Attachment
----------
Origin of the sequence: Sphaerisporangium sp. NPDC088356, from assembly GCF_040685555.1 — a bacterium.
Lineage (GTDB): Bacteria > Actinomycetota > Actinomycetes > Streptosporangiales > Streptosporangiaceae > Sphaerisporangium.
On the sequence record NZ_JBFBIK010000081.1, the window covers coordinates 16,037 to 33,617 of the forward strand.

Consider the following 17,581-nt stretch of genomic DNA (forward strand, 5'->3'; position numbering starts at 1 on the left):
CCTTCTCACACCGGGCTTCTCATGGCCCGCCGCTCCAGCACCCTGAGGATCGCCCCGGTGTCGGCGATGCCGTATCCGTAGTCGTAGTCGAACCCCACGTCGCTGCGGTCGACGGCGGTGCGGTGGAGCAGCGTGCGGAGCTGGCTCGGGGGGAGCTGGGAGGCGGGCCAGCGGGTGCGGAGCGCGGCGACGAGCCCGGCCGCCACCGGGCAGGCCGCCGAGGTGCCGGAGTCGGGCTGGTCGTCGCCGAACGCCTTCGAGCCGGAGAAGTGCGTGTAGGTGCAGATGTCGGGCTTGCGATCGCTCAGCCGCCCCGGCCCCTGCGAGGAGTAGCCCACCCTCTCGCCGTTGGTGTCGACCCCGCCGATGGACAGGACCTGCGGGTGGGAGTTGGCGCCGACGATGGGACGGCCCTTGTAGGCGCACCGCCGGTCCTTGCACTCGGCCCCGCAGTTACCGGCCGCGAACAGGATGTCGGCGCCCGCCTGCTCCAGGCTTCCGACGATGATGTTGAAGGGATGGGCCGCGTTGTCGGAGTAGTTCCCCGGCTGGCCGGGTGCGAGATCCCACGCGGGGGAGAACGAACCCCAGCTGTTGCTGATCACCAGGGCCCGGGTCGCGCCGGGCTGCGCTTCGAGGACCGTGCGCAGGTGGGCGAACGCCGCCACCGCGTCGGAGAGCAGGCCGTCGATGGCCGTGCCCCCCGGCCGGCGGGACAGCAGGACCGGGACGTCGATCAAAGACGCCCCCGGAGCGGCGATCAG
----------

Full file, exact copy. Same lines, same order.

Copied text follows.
Origin of the sequence: Sphaerisporangium sp. NPDC088356, from assembly GCF_040685555.1 — a bacterium.
Lineage (GTDB): Bacteria > Actinomycetota > Actinomycetes > Streptosporangiales > Streptosporangiaceae > Sphaerisporangium.
On the sequence record NZ_JBFBIK010000081.1, the window covers coordinates 16,037 to 33,617 of the forward strand.

Consider the following 17,581-nt stretch of genomic DNA (forward strand, 5'->3'; position numbering starts at 1 on the left):
CCTTCTCACACCGGGCTTCTCATGGCCCGCCGCTCCAGCACCCTGAGGATCGCCCCGGTGTCGGCGATGCCGTATCCGTAGTCGTAGTCGAACCCCACGTCGCTGCGGTCGACGGCGGTGCGGTGGAGCAGCGTGCGGAGCTGGCTCGGGGGGAGCTGGGAGGCGGGCCAGCGGGTGCGGAGCGCGGCGACGAGCCCGGCCGCCACCGGGCAGGCCGCCGAGGTGCCGGAGTCGGGCTGGTCGTCGCCGAACGCCTTCGAGCCGGAGAAGTGCGTGTAGGTGCAGATGTCGGGCTTGCGATCGCTCAGCCGCCCCGGCCCCTGCGAGGAGTAGCCCACCCTCTCGCCGTTGGTGTCGACCCCGCCGATGGACAGGACCTGCGGGTGGGAGTTGGCGCCGACGATGGGACGGCCCTTGTAGGCGCACCGCCGGTCCTTGCACTCGGCCCCGCAGTTACCGGCCGCGAACAGGATGTCGGCGCCCGCCTGCTCCAGGCTTCCGACGATGATGTTGAAGGGATGGGCCGCGTTGTCGGAGTAGTTCCCCGGCTGGCCGGGTGCGAGATCCCACGCGGGGGAGAACGAACCCCAGCTGTTGCTGATCACCAGGGCCCGGGTCGCGCCGGGCTGCGCTTCGAGGACCGTGCGCAGGTGGGCGAACGCCGCCACCGCGTCGGAGAGCAGGCCGTCGATGGCCGTGCCCCCCGGCCGGCGGGACAGCAGGACCGGGACGTCGATCAAAGACGCCCCCGGAGCGGCGATCAG